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Daily News Blog

22
Mar

Keep Antibiotics Out of Organic—Keep Organic Strong on Range of Issues; Comment by April 5

(Beyond Pesticides, March 22, 2021) The National Organic Standards Board (NOSB) is receiving written comments from the public through April 5. This precedes the upcoming public hearing on April 20 and 22—concerning how organic food is produced. Also, by April 5, sign up to speak (3 minutes) at the virtual NOSB hearing. Written comments must be submitted through Regulations.gov.

As always, there are many important issues on the NOSB agenda this Spring. For a complete discussion, see Keeping Organic Strong and the Spring 2021 issues page.

The National Organic Standards Board (NOSB) is considering a petition to allow the antibiotic kasugamycin to be used in organic apple and pear production. Earlier NOSB members struggled long and hard to erase the stigma of antibiotic use in organic fruit production—something that was left over from the transition of so many chemical-intensive fruit orchards after the Alar “scare” in which apple and apple products were contaminated with the cancer-causing plant growth regulator daminozide. Do we now want to step on that treadmill again? The reasons for rejecting the kasugamycin petition are the same as the reasons for eliminating the antibiotics streptomycin and tetracycline in crop production.

Now that we have learned what a pandemic looks and feels like, with the astounding levels of infection, hospitalization, and death from COVID-19, we must take serious steps to prevent another pandemic on the horizon—this one tied to bacterial resistance to antibiotics. An important article in The Lancet points to a “looming potential pandemic” resulting from a “rise in multidrug-resistant bacterial infections that are undetected, underdiagnosed, and increasingly untreatable, [which] threatens the health of people in the USA and globally.”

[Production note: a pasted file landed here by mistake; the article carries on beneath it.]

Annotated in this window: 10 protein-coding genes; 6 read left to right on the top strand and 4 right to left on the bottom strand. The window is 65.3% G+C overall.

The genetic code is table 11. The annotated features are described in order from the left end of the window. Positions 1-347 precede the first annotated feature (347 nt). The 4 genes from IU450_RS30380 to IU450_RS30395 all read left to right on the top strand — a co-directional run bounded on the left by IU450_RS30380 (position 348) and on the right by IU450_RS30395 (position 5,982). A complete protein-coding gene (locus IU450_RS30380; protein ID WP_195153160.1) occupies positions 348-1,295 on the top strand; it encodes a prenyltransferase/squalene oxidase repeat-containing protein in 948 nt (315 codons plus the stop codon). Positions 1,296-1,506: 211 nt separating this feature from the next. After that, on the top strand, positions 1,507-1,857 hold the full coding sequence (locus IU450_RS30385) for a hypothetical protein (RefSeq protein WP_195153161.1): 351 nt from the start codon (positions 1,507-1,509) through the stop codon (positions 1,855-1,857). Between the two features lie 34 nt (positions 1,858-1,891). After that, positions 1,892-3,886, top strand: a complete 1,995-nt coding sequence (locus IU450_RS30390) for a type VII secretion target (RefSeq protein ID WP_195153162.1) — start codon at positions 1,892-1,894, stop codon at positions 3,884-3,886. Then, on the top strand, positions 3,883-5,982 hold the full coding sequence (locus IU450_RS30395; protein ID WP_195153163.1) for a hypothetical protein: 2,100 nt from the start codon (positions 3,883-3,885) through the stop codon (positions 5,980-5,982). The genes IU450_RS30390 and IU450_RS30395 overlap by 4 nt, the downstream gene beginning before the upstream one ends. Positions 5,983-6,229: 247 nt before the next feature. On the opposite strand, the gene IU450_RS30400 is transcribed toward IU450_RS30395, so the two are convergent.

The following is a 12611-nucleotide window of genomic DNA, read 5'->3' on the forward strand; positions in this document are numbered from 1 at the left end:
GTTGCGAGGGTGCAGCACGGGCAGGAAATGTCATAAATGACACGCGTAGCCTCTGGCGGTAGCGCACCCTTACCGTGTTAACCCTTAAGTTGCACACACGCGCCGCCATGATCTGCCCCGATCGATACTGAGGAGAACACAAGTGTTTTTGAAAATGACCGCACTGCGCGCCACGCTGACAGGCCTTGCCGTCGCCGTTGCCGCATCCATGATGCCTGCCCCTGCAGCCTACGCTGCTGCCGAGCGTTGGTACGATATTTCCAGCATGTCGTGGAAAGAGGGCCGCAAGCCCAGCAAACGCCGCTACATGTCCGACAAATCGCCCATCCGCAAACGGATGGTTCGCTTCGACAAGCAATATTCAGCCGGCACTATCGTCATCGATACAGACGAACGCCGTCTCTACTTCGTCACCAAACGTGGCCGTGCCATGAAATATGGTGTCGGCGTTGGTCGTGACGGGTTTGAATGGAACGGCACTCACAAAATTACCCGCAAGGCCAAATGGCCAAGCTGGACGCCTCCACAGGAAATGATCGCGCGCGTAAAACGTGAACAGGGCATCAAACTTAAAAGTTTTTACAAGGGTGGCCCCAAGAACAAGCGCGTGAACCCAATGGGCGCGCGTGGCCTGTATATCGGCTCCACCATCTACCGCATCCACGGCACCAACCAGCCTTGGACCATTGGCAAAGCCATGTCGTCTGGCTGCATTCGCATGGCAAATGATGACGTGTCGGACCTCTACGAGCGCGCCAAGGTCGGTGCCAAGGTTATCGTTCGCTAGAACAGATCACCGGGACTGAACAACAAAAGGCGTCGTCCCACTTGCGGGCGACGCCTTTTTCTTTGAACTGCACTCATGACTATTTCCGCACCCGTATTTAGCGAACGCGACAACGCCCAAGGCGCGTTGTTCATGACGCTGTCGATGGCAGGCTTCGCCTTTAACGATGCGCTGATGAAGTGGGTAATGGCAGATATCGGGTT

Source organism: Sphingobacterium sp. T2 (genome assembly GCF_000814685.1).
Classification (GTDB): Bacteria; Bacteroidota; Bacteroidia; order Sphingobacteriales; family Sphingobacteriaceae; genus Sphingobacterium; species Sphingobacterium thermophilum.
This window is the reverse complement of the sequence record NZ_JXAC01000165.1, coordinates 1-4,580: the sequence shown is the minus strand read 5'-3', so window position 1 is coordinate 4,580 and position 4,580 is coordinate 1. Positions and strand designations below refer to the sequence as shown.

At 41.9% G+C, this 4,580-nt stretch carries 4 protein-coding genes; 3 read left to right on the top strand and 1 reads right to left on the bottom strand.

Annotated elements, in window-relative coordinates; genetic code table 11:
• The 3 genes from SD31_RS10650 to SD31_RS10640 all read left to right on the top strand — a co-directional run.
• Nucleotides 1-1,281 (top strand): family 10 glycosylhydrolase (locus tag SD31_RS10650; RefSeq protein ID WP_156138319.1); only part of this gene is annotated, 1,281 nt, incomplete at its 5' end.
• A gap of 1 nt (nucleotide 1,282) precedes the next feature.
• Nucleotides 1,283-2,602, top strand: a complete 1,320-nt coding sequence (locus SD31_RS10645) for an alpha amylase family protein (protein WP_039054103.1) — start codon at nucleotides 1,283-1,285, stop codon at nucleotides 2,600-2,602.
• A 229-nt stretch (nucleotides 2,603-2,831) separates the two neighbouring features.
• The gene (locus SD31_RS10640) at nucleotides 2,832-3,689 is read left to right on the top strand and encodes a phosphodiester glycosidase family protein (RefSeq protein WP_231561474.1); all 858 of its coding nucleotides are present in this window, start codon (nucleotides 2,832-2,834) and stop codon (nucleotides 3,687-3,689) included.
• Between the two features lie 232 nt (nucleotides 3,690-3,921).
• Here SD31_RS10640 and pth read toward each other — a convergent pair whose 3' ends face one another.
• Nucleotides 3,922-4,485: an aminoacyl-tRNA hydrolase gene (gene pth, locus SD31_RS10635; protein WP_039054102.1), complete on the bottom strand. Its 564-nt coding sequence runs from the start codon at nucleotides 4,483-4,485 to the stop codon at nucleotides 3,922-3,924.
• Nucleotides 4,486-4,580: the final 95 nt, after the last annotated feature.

When streptomycin and tetracycline were presented for their final votes by the Crops Subcommittee, the committee was unanimous that the antibiotics needed to go—the question was how fast. How fast could growers of these crops get over their dependence on these antibiotics that pose threats to human health and the environment and are unpopular with organic consumers? Streptomycin and tetracycline are gone, and we do not need another antibiotic.

Tell the NOSB to keep organic strong and keep antibiotics out of organic.

As always, the NOSB is considering many issues that affect the integrity of organic products. Other important issues are the use of ion exchange technology in processing organic food and the use of so-called “biodegradable biobased mulch film.”